alakotila Featured By Owner Jan 24, 2014  Professional Digital Artist
Most interesting. I decided to put in a lot of effort for networking and visibility this past year as well and it did pay off, though I wasn't focusing on deviantart. I didn't even know there were forums or chatrooms! All the same, I think I'll stay to my comic community ^^; But I think it's about time for another run of expending energies on promotion! 
Moonie-Dreamer Featured By Owner Jan 25, 2014  Professional General Artist
Time for another run of promotional energies? I like that. The idea of tooting a horn and waving a banner for yourself once every season or so appeals to me. Like how stores will have semi-annual events. Though I've never done it, I like the idea of printing postcards a couple times a year and sending them to friends and potential clients and publishers, to show them what you've been up to. There's a thrill in seeing your artwork in print, even if it's just a stack of business cards or postcards. :D Plus, if I were on the receiving end of a postcard promotion, it would be a lovely surprise to get some art in the mail from a friend.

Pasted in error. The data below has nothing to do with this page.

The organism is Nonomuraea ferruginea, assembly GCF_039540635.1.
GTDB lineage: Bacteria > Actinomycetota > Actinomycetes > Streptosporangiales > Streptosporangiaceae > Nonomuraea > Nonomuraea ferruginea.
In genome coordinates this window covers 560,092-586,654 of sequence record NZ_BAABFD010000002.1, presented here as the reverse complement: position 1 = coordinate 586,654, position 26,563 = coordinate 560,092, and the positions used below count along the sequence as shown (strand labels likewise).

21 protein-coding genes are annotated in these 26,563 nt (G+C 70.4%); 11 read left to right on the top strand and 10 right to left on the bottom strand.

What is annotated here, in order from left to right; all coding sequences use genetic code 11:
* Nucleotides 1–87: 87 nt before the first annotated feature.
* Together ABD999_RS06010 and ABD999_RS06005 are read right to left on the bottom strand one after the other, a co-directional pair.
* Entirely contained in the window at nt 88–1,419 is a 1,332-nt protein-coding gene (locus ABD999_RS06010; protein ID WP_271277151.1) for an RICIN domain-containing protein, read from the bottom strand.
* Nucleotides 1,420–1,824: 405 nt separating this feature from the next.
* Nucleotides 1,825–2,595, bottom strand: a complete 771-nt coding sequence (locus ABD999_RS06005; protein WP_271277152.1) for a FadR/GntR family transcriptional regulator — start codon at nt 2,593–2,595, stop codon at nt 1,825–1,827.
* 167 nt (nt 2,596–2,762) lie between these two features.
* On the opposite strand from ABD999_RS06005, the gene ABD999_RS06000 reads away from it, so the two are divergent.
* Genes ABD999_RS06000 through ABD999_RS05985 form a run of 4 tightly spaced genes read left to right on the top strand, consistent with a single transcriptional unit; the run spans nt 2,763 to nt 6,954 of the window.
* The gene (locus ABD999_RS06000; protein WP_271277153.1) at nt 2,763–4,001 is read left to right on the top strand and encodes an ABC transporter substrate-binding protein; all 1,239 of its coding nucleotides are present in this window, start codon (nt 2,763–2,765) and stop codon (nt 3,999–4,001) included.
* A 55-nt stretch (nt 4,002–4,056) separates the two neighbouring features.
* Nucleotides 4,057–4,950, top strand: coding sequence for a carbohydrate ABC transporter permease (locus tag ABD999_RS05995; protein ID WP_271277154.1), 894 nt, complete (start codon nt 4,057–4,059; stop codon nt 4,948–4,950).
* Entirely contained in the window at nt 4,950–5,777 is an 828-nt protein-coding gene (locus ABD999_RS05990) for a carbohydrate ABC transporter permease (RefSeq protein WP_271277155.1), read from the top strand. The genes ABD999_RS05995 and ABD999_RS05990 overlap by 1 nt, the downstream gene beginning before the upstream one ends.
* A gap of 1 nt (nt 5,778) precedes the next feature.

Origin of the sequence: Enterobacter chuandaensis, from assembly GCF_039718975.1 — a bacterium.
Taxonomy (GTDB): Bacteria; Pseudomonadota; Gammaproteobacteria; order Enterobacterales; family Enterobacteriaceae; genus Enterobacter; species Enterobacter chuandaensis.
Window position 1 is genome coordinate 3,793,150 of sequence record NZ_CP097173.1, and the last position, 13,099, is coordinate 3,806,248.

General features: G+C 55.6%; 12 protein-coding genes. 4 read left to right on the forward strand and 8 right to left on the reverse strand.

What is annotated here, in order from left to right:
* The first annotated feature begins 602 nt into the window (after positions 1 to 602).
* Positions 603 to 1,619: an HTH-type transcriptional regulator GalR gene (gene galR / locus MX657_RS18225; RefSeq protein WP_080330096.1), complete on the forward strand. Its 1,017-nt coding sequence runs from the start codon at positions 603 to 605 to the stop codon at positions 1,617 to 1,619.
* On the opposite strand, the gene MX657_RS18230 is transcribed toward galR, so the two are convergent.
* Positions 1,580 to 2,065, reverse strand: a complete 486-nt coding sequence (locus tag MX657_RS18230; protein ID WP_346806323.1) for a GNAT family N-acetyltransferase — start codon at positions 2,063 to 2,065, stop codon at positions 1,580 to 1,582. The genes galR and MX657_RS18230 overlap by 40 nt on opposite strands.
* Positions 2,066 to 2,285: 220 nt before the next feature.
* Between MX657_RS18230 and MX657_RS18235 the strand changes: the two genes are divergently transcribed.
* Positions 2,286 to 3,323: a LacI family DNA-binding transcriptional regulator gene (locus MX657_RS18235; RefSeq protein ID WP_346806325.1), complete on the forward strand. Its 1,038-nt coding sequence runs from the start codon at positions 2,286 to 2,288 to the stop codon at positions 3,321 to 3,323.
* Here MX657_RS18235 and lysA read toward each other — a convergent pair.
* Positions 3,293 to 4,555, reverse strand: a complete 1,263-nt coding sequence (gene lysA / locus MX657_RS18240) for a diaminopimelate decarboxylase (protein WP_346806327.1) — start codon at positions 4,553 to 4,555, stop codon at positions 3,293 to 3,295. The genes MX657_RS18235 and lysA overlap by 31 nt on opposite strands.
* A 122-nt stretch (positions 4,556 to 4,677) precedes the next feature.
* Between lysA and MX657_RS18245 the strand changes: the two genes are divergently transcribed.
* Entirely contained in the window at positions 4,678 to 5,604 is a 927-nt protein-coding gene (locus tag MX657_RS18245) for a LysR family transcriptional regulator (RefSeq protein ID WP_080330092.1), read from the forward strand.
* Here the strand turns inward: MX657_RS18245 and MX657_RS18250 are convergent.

alakotila Featured By Owner Jan 25, 2014  Professional Digital Artist
ahaha! Yes. I felt silly at first doing so, almost fake, but for a month or so I'd spend several hours a week promoting, mostly through networking and building connections. Also I began paying for advertisements for my comic ^^ Now I just am busy keeping up with what the promotional energies have brought so I can spring forth again X3 And I agree - getting random post card art would be wonderful! I know I was taught to build a mailing list when I was in school, but I never really built one. ^^; Maybe the time is now.